R is for research and critique. Here, you will develop skills for finding the information you seek. You will learn research methodologies, and how to assemble your discoveries so that they are useful to your work and to others. You will learn how to analyze what you find and what you were challenged with. And know when you have what you need, or whether you need to seek further. You will learn how to give and receive critical feedback with a high degree of candor, accuracy and sensitivity.

And lastly, the I denotes innovation and creativity. You will develop your own original style, your own voice through observation, reflection and iteration. With tenacity and hard work you will achieve excellence as creators and challenge the conventions in your discipline.

All of these attributes together are at the heart of the creative programs in the Design School. All of these attributes are what we hope to see reflected in our graduating students. It is our challenge to help you get there.

The animation industry in Australia is not vast, but it’s important. And we see our graduates finding professional opportunities when they leave us. Industry seeks out our graduates because they know that our students are talented and that they are high achievers. Our students are in demand and known for their talent, their originality and vision. Our students are creating impact as original content makers and in so doing find recognition with audiences and festivals throughout Australia and internationally. Our graduates are working at such a high level of craft that we see our student work finding success in spaces that are normally the domain of commercial and professional practitioners.

Our graduate student films have been winners at all the major film festivals in Australia ever since we first had graduates in 2015. The Sydney Film Festival, the AACTA Awards, and numerous other smaller and international festivals are where you’ll see our work. This year, two of our graduates, Sarah and Rosemarie, won the Dendy Award for Animation at the Sydney International Film Festival with their film G & T. This has opened up doors as they step from university and into careers.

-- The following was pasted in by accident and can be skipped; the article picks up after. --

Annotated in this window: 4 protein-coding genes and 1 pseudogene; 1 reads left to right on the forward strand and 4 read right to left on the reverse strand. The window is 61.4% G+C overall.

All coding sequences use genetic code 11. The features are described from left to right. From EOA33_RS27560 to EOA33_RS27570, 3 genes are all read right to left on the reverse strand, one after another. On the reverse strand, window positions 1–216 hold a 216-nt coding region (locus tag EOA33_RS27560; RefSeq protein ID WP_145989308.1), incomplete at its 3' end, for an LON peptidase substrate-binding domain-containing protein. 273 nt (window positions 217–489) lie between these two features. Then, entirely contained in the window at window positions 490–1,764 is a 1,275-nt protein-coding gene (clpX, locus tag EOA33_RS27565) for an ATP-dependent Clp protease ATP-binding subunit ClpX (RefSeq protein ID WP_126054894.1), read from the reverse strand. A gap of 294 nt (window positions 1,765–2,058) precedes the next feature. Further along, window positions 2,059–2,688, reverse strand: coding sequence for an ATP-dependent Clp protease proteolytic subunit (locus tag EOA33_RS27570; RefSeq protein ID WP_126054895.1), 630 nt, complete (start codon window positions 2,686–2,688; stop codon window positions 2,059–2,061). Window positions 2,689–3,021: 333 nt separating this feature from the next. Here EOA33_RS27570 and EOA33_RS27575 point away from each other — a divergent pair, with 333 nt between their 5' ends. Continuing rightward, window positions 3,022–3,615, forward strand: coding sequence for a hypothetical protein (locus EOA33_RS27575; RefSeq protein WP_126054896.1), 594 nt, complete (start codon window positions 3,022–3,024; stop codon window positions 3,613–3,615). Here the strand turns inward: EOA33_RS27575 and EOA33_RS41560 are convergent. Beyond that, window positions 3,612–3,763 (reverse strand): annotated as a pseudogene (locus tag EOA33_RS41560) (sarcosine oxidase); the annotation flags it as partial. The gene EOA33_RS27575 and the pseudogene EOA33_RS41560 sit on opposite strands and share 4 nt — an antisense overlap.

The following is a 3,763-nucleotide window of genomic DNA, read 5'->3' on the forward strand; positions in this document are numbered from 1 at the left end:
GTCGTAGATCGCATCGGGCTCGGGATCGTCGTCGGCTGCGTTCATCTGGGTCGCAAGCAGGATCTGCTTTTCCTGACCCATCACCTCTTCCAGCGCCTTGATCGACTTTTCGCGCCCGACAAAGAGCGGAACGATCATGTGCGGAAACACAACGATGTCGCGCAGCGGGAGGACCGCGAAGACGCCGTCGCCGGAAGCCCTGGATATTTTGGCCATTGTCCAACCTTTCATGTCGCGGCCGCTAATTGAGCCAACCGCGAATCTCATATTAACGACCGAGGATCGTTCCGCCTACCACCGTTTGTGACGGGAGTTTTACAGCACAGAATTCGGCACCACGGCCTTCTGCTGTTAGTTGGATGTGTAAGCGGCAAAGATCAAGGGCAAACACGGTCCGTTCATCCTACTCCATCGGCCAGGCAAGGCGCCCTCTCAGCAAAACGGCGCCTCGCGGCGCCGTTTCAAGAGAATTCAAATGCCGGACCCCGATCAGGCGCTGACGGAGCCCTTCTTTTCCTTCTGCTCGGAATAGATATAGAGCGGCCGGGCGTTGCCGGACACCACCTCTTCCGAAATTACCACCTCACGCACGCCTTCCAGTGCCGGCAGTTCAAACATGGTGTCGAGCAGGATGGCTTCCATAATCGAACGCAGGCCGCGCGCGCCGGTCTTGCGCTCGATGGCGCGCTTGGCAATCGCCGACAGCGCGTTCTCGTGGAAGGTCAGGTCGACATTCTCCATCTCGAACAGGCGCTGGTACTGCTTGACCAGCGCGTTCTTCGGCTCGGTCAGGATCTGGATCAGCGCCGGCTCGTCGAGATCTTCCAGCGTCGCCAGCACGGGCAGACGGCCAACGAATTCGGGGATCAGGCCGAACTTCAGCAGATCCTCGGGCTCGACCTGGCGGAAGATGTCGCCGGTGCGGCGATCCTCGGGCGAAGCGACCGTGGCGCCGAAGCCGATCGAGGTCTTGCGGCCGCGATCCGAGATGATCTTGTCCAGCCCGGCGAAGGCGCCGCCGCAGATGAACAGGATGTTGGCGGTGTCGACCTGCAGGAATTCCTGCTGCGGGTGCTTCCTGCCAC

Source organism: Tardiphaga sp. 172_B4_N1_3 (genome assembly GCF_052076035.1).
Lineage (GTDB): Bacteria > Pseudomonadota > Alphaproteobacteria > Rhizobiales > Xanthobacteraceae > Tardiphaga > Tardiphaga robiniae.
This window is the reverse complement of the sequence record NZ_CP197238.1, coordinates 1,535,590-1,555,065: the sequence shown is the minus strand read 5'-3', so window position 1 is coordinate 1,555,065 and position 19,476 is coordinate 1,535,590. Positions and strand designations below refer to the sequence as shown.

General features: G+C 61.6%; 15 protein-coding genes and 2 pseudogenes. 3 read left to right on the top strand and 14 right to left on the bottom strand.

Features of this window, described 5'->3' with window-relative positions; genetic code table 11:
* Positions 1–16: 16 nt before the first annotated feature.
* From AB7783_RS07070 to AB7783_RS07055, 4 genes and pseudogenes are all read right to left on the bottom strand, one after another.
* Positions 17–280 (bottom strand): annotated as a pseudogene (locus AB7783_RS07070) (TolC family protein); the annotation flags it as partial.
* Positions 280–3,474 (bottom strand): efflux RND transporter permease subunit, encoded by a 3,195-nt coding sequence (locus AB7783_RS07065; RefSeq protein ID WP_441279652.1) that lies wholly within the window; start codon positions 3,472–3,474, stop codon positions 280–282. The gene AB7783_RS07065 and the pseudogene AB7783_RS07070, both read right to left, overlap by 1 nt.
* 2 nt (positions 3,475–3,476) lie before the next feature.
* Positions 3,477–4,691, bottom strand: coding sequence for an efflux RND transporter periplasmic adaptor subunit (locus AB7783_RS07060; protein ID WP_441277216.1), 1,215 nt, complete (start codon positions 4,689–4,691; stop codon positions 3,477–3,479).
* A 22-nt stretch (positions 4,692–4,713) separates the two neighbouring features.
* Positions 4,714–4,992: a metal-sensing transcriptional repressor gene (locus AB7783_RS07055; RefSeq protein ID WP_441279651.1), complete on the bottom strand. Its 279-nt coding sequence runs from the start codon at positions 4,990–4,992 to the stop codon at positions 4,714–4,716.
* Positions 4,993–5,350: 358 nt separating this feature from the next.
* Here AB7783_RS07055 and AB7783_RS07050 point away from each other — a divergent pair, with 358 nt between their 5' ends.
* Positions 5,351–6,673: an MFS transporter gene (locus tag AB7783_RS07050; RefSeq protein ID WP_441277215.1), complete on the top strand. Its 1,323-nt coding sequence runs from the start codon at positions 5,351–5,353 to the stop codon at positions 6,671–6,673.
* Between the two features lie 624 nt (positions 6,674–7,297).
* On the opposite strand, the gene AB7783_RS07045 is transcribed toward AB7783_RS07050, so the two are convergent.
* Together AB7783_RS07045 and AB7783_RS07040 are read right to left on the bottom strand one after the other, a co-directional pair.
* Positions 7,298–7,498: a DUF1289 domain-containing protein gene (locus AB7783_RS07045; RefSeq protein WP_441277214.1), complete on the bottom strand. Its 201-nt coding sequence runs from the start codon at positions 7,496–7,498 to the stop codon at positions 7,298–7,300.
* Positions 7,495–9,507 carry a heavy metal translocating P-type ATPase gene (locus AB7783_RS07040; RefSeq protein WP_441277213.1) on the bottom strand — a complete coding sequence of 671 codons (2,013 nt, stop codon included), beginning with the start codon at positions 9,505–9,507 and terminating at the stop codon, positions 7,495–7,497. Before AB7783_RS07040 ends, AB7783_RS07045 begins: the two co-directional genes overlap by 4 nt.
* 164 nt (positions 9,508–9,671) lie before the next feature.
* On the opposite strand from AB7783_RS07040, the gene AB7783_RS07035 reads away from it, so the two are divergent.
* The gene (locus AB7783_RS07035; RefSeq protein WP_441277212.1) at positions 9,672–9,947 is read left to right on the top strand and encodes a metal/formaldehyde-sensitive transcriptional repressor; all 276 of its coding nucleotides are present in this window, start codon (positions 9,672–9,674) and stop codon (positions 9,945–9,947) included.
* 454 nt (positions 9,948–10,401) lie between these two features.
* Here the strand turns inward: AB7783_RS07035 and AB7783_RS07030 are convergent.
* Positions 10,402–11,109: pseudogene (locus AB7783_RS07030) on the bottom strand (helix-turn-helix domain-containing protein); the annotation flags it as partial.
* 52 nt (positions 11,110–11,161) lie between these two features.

And in past years, the Australian Academy of Cinema and Television Arts, or AACTA, has also recognized the quality and talent of our students choosing multiple student films as finalists for the 2016, and later the 2018, AFI awards. A really important achievement for our program. And it demonstrates again that our student work is competing at the same level as professional and commercial work.

The full time animation staff consists of myself, Matt Gidney, Deborah Cameron, Deborah Szapiro, Damian Gascoigne and Pat Grant. We work closely with a solid group of excellent casual professionals who are invested with us to deliver the course since its humble beginnings in 2012.

I think it fair to say that we’ve made an important impact upon the landscape of the animation industry in Sydney. And we will continue to do so through our graduates.

Students learn how to observe the world around them, drawing directly from life, to gain inspiration for characters and stories. They discover how to think creatively and develop ideas through multiple stages, focusing upon character development, narrative, and performance. And it’s the core philosophy that we subscribe to. And it makes our approach to teaching uniquely valuable.

We have strong relationships with local industry, such as Flying Bark Productions, the ABC, Animal Logic, Sticky Pictures, Cheeky little Entertainment and many more. All of whom will occasionally work with us on assignments and projects.